We’re working on a post about household hazardous materials (because April or May is when most counties or municipalities that have regular household haz-mat capabilities have special collections.
Household Haz-Mat disposal is completely different and far more important than regular recycling. We know that a lot of people don’t recycle, though few will admit). Okay: I admit I don’t always recycle for a variety or reasons including laziness or I’m in a rush.
I also know that if I don’t put my recyclables into a separate bin, somebody else is going to sort through my trash. And not just because the lack of a recycle bin targets my garbage cans for dumpster divers, most of looking for deposit bottles but that they could also find things that are private. So, if you think recycling is a nuisance, here are some things to consider.
Also, please check back later to find out what is Household Haz-Mat includes (you might be surprised) and how to find out when your area has collections. Household Hazardous Waste is far more important than regular recycling because it’s critical to keeping the water we drink, cook and or bathe in safe.
We are Not Advocate that You Stop Recycling or Don’t Start Recycling
We aren’t saying it’s “okay” to not separate your glass, cans and plastic or metal objects, that is likely within your right where you live. I’ve lived in places that wouldn’t take my trash unless there was a recycle bin set next to the can and I’ve lived in places that don’t seem to care.
Number One Reason to Recycle: You Invite People to Dig Through Your Trash
And: if you don’t “recycle” many people at your curb or dumpster, as well as people dumps or waste management companies will do it for you. There are even organized groups of environmentally conscious people that dumpster dive.
People that pick through trash for deposit bottles make a lot more money than you think. If you think only homeless people in cities dig through cash for deposit bottles, you are our of touch.
And, With raw materials costing so much these days, people often make money off of non-deposited items such as glass jars or even tuna fish cans. And copper: that’s more than a pretty penny these days, even if it means ripping apart old electronics.
Sometimes it’s done illegally by people looking only for recyclables, other times it’s people looking to steal bank or credit card information, a good reason to invest in a shredder for any paper with information you don’t want used against you, including bills and bank statements.
Sometimes dumps allow people to go through trash and look for anything of value. Other times, the dumps and/or waste management people hire people to sort through trash for recyclable items.
So, while we don’t advocate that you don’t recycle, you should know that it may be a reason for someone to go through your trash and find other things you do care about.
Here’s Why People and Waste Management Companies Sort through Trash
Say you live in an town where 1000 people throw away 30 soda/beer/water cans or bottles with DEPOSITS a week. And before you think that is a high estimate, count how many bottled beverages you drink a week and think about how many people you rarely see without a bottle of water or a can of Diet Coke in their hand, forgetting about people who drink beer.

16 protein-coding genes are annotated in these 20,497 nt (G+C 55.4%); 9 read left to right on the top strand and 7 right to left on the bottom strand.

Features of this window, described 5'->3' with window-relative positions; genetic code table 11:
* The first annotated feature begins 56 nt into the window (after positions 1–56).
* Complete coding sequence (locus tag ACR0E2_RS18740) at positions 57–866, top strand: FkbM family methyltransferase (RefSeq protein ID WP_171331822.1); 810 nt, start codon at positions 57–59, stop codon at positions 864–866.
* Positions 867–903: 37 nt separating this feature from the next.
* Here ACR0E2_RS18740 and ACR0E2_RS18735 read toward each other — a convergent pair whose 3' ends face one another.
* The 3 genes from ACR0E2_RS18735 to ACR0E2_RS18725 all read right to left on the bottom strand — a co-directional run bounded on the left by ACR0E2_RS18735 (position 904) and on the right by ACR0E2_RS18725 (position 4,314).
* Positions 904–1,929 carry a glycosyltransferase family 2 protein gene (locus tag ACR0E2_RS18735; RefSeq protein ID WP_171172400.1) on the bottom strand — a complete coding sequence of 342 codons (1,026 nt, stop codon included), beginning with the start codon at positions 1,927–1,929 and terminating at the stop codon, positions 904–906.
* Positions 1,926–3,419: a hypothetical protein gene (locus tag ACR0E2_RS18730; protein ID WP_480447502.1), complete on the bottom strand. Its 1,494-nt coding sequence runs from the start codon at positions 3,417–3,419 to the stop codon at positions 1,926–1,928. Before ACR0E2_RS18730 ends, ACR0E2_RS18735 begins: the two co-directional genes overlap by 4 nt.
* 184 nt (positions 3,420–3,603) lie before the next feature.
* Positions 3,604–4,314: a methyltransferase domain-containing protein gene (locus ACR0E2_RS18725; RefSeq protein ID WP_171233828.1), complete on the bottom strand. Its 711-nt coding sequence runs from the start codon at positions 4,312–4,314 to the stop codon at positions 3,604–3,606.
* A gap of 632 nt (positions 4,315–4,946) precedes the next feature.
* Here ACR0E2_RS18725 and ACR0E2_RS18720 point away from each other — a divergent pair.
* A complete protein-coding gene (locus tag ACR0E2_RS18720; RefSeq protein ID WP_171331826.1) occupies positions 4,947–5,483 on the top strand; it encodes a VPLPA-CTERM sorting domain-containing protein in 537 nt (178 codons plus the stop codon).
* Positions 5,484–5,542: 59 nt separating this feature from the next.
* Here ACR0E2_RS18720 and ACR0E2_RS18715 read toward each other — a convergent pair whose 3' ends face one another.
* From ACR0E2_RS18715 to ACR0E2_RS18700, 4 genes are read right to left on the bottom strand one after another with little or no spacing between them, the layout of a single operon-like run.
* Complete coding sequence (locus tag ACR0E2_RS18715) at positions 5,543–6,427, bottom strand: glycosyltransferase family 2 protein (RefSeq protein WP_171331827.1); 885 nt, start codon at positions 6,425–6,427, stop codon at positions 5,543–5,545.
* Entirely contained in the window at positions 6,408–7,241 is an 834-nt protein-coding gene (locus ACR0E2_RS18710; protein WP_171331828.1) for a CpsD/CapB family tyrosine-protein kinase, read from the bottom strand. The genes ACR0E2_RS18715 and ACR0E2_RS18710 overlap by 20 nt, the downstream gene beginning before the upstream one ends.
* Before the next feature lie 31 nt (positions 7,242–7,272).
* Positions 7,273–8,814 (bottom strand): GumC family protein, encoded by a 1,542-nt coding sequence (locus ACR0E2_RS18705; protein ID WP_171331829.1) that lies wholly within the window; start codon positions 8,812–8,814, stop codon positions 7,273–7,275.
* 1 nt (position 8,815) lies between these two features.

That’s 30,000 cans a week times 52 which is 1.56 million cans a year. Factor in that most states have bottle deposits of 5 to 15 cents a can/bottle. That adds up to $78,000 to $234,000 per year.
Not only is it worth individuals to go through your trash, the quantities of non-recycled deposited bottles mean it’s cost-effective for dumps or waste disposal companies to pay someone to pick through your trash.
Here’s a picture, courtesy of Surprise, Arizona. (How much do you want to bet that these people soon see so much of everything that not much surprises them after a week or so?)
Note: the above photo was downloaded from
The facilities at the dumps at the last two places I lived both had people sorting through trash to find anything that could be recycled. For the record: I don’t spend a lot of time at dumps, but the last place I lived didn’t have trash collection. We had to bring our trash to the dump. For $2.00 a bag, no less!
Remember: two types of Green people love green: those who want to protect the environment and those that like money. Both will gladly sort through the nastiest trash for either reason.
And even if you disregard bottle deposits (or no there are no bottle deposit on water, juice or or liquor bottles, which is most states), there’s a lot of money in recycled tin, aluminum, glass and even plastic.
So: you might as well recycle and keep the money (and any private items in you dispose of) to yourself. Need help paying for a shredder, which isn’t really a luxury for anyone these days? Save up those bottles and cans and deposit them. It adds up quickly.
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